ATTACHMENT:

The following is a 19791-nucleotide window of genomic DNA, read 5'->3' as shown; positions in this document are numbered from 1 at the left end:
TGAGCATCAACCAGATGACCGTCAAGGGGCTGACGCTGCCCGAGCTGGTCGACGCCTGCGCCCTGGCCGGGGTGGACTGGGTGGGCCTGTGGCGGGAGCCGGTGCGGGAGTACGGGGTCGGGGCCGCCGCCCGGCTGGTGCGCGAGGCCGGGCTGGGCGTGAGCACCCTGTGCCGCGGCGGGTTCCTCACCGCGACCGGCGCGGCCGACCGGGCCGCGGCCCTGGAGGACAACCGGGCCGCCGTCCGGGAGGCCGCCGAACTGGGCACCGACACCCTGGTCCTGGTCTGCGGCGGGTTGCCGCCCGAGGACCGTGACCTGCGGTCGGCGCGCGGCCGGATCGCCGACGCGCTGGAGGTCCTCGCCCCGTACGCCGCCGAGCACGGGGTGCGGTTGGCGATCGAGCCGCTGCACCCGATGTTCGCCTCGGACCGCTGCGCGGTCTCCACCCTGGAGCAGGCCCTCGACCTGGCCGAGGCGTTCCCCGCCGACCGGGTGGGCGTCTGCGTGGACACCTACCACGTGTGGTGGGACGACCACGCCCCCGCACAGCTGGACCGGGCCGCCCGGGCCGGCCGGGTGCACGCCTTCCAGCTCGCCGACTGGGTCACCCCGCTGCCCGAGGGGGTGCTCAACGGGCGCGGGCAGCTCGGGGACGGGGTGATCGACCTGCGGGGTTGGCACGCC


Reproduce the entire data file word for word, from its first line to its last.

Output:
The following is a 19791-nucleotide window of genomic DNA, read 5'->3' as shown; positions in this document are numbered from 1 at the left end:
TGAGCATCAACCAGATGACCGTCAAGGGGCTGACGCTGCCCGAGCTGGTCGACGCCTGCGCCCTGGCCGGGGTGGACTGGGTGGGCCTGTGGCGGGAGCCGGTGCGGGAGTACGGGGTCGGGGCCGCCGCCCGGCTGGTGCGCGAGGCCGGGCTGGGCGTGAGCACCCTGTGCCGCGGCGGGTTCCTCACCGCGACCGGCGCGGCCGACCGGGCCGCGGCCCTGGAGGACAACCGGGCCGCCGTCCGGGAGGCCGCCGAACTGGGCACCGACACCCTGGTCCTGGTCTGCGGCGGGTTGCCGCCCGAGGACCGTGACCTGCGGTCGGCGCGCGGCCGGATCGCCGACGCGCTGGAGGTCCTCGCCCCGTACGCCGCCGAGCACGGGGTGCGGTTGGCGATCGAGCCGCTGCACCCGATGTTCGCCTCGGACCGCTGCGCGGTCTCCACCCTGGAGCAGGCCCTCGACCTGGCCGAGGCGTTCCCCGCCGACCGGGTGGGCGTCTGCGTGGACACCTACCACGTGTGGTGGGACGACCACGCCCCCGCACAGCTGGACCGGGCCGCCCGGGCCGGCCGGGTGCACGCCTTCCAGCTCGCCGACTGGGTCACCCCGCTGCCCGAGGGGGTGCTCAACGGGCGCGGGCAGCTCGGGGACGGGGTGATCGACCTGCGGGGTTGGCACGCC